I'll keep updating this if/as more links come in. You can find the original post here.

kadymae suggests celebrating Cinco de Mayo with a corn allergy.
05 May 2010 @ 10:50 am
In honor of Food Allergy Awareness Month (who knew?), Food Allergy Initiative is challenging people to give up a favorite food for a week as an exercise in awareness-raising and solidarity.

I, on the other hand, am taking it a step further. I'm challenging you to avoid a food for a week, as if you're actually allergic to it.

If you decide to try this, I also encourage you to write or blog about it--you're welcome to use the comments here, if you don't have a blog of your own; if you do write about it elsewhere, please post a link in my comments so I can link back to you!

Here are the rules:

Pick a food. This should be a base-level ingredient--"wheat" rather than "cookies" or "bread," for example. If you want a bigger challenge, pick a non-top-eight-allergen (top-eight allergens are peanuts, tree nuts, milk, eggs, fish, shellfish, wheat, and soy). If you feel that you have something to prove, pick corn.

Congratulations! You are now severely allergic to that food (and, of course, to its derivatives). This means that if you eat even trace amounts, you risk a life-threatening reaction. So, to stay safe, you need to:

-Read labels. Carefully. Bear in mind that product ingredients can change without notice, so even if you're pretty sure a product is safe, you need to double-check before purchasing or eating it.

-Call or research manufacturers. The only labeling law that directly affects you is one requiring manufacturers to list top-eight allergens if they're actual ingredients. Manufacturers do not have to label for potential contamination or production on shared lines with allergens. Non top-eight allergens can be hidden under terms like "natural flavors" or "spices." (Because I'm nice, here are a handful of manufacturers that label for cross-contamination with top-eight allergens: Trader Joe's, General Mills and subsidiaries, Hershey, Philly Swirl, and Morningstar Farms.) If you picked a non-top-eight allergen, you're going to need to start making phone calls. Good luck!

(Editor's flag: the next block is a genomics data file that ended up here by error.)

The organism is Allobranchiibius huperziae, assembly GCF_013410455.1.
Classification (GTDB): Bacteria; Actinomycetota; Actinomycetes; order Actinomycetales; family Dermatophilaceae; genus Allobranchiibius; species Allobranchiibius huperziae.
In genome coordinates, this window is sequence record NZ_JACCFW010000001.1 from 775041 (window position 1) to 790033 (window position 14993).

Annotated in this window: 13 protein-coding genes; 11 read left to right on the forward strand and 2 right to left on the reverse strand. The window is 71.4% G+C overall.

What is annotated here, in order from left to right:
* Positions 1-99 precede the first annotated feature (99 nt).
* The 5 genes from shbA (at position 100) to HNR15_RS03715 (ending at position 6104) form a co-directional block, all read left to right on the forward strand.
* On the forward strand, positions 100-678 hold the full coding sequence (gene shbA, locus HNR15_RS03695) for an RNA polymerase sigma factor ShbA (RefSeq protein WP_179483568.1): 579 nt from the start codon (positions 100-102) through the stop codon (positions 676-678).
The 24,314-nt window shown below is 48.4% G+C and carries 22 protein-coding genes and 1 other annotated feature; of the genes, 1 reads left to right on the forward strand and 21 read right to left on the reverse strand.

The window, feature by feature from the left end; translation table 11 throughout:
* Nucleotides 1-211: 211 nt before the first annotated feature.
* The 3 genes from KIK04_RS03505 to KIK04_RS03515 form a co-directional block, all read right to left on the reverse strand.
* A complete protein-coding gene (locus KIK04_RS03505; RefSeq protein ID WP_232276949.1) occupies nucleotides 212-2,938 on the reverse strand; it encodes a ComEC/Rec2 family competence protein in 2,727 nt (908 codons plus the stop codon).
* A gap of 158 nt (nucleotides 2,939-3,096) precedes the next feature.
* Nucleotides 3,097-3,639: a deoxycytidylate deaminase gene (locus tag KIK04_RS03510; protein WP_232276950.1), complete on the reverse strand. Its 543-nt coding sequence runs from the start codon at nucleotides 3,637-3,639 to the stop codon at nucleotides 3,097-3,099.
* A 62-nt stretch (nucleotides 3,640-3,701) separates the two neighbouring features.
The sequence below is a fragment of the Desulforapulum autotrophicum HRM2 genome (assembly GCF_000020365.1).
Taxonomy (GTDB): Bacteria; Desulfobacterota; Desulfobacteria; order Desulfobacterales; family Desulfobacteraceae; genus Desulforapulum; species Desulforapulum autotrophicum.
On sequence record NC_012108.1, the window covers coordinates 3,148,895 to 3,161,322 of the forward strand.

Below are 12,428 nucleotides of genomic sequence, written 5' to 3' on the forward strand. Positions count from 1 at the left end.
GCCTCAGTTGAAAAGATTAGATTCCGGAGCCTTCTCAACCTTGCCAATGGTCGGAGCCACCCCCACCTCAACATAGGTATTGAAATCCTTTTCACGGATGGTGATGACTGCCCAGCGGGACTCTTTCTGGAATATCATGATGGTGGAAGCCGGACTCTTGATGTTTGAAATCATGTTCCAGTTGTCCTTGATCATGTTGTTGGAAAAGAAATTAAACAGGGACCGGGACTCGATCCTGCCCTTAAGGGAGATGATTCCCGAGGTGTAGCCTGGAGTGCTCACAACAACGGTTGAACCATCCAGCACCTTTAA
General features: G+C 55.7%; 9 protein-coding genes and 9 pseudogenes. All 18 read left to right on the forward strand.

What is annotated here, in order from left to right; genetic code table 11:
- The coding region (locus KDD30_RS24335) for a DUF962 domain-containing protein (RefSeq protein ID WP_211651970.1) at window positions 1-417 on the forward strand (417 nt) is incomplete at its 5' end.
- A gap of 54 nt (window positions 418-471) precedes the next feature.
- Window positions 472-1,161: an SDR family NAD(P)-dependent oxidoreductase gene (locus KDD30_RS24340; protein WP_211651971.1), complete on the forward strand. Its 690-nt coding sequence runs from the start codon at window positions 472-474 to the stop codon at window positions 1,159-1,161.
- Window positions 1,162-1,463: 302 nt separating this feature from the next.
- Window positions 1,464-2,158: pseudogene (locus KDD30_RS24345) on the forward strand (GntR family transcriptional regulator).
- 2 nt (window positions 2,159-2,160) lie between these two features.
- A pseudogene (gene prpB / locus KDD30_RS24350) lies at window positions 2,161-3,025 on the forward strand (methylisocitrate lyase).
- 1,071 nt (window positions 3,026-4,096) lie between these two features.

-Remember, a lot of over-the-counter and prescription medications contain potentially allergenic material--particularly milk and corn, but there's at least one asthma drug that contains peanuts--as ingredients or filler. Check with your pharmacist and call manufacturers as necessary.

-Bear in mind that the terms "allergen-free," "peanut-free," "dairy-free," "wheat-free," etc. are not regulated. A manufacturer can legally describe a product containing peanut flour as "peanut-free."

-Call restaurants ahead of time and ascertain that a) they know what goes into their foods and can read and understand labels at a level you trust, b) they have a working understanding of what will be required to prepare food safe for you, and c) it is feasible for them to do so. When you get to the restaurant, check in with the manager to whom you spoke on the phone, as well as your server; you may also with to speak to the chef. If you chose anything but seafood from the list above, give up on ordering dessert in restaurants. (Some restaurants and chains also post ingredient and allergen information online. Sometimes this information is reliable and consistent between franchises. Sometimes it isn't.)